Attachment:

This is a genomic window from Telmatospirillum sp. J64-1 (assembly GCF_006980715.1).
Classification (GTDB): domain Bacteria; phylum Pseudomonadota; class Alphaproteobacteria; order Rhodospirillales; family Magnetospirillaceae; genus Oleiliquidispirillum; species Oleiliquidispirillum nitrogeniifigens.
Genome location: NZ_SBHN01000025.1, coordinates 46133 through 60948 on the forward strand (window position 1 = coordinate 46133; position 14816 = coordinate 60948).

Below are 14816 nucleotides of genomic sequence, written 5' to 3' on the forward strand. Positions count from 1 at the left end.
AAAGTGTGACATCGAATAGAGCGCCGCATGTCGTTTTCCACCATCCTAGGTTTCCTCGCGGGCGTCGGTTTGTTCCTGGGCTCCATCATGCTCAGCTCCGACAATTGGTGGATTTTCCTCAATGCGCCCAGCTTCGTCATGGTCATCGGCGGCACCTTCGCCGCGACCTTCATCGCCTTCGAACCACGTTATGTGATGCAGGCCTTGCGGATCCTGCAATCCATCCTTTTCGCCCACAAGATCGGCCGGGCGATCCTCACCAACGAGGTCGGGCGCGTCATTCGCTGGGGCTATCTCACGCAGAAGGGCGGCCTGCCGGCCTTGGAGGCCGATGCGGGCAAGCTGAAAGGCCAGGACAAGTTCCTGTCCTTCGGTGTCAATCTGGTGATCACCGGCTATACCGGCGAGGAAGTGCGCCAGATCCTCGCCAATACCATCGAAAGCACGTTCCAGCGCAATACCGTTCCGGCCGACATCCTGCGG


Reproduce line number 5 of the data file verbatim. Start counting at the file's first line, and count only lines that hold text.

AAAGTGTGACATCGAATAGAGCGCCGCATGTCGTTTTCCACCATCCTAGGTTTCCTCGCGGGCGTCGGTTTGTTCCTGGGCTCCATCATGCTCAGCTCCGACAATTGGTGGATTTTCCTCAATGCGCCCAGCTTCGTCATGGTCATCGGCGGCACCTTCGCCGCGACCTTCATCGCCTTCGAACCACGTTATGTGATGCAGGCCTTGCGGATCCTGCAATCCATCCTTTTCGCCCACAAGATCGGCCGGGCGATCCTCACCAACGAGGTCGGGCGCGTCATTCGCTGGGGCTATCTCACGCAGAAGGGCGGCCTGCCGGCCTTGGAGGCCGATGCGGGCAAGCTGAAAGGCCAGGACAAGTTCCTGTCCTTCGGTGTCAATCTGGTGATCACCGGCTATACCGGCGAGGAAGTGCGCCAGATCCTCGCCAATACCATCGAAAGCACGTTCCAGCGCAATACCGTTCCGGCCGACATCCTGCGG